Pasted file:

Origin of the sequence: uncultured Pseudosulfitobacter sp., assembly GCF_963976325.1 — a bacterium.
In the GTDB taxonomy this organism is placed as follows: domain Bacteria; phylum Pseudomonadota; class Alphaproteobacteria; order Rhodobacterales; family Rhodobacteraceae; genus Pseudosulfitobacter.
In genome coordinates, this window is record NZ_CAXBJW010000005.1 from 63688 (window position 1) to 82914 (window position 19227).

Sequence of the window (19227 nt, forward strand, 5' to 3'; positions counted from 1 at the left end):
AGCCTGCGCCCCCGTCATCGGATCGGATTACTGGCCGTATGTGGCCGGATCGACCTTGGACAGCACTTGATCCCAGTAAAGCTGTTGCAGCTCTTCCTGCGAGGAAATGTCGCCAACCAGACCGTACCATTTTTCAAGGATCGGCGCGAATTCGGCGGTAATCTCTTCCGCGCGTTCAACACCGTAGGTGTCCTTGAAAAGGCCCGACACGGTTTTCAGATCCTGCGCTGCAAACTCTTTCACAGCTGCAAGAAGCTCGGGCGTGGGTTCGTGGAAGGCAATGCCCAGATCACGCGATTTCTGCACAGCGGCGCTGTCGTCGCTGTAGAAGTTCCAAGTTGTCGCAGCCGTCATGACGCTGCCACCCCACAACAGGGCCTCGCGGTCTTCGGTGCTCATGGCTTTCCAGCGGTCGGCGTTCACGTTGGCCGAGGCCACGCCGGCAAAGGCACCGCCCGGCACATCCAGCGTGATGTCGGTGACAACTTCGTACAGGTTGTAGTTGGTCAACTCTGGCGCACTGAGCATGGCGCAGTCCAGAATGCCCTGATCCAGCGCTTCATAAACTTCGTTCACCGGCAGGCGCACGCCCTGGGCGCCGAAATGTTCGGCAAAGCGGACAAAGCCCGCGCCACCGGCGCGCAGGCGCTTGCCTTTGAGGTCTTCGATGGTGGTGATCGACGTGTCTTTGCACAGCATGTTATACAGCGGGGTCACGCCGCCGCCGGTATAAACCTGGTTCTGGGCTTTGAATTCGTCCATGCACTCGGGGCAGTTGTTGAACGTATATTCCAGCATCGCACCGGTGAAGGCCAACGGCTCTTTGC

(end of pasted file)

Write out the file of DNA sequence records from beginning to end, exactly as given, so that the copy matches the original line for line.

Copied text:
Origin of the sequence: uncultured Pseudosulfitobacter sp., assembly GCF_963976325.1 — a bacterium.
In the GTDB taxonomy this organism is placed as follows: domain Bacteria; phylum Pseudomonadota; class Alphaproteobacteria; order Rhodobacterales; family Rhodobacteraceae; genus Pseudosulfitobacter.
In genome coordinates, this window is record NZ_CAXBJW010000005.1 from 63688 (window position 1) to 82914 (window position 19227).

Sequence of the window (19227 nt, forward strand, 5' to 3'; positions counted from 1 at the left end):
AGCCTGCGCCCCCGTCATCGGATCGGATTACTGGCCGTATGTGGCCGGATCGACCTTGGACAGCACTTGATCCCAGTAAAGCTGTTGCAGCTCTTCCTGCGAGGAAATGTCGCCAACCAGACCGTACCATTTTTCAAGGATCGGCGCGAATTCGGCGGTAATCTCTTCCGCGCGTTCAACACCGTAGGTGTCCTTGAAAAGGCCCGACACGGTTTTCAGATCCTGCGCTGCAAACTCTTTCACAGCTGCAAGAAGCTCGGGCGTGGGTTCGTGGAAGGCAATGCCCAGATCACGCGATTTCTGCACAGCGGCGCTGTCGTCGCTGTAGAAGTTCCAAGTTGTCGCAGCCGTCATGACGCTGCCACCCCACAACAGGGCCTCGCGGTCTTCGGTGCTCATGGCTTTCCAGCGGTCGGCGTTCACGTTGGCCGAGGCCACGCCGGCAAAGGCACCGCCCGGCACATCCAGCGTGATGTCGGTGACAACTTCGTACAGGTTGTAGTTGGTCAACTCTGGCGCACTGAGCATGGCGCAGTCCAGAATGCCCTGATCCAGCGCTTCATAAACTTCGTTCACCGGCAGGCGCACGCCCTGGGCGCCGAAATGTTCGGCAAAGCGGACAAAGCCCGCGCCACCGGCGCGCAGGCGCTTGCCTTTGAGGTCTTCGATGGTGGTGATCGACGTGTCTTTGCACAGCATGTTATACAGCGGGGTCACGCCGCCGCCGGTATAAACCTGGTTCTGGGCTTTGAATTCGTCCATGCACTCGGGGCAGTTGTTGAACGTATATTCCAGCATCGCACCGGTGAAGGCCAACGGCTCTTTGC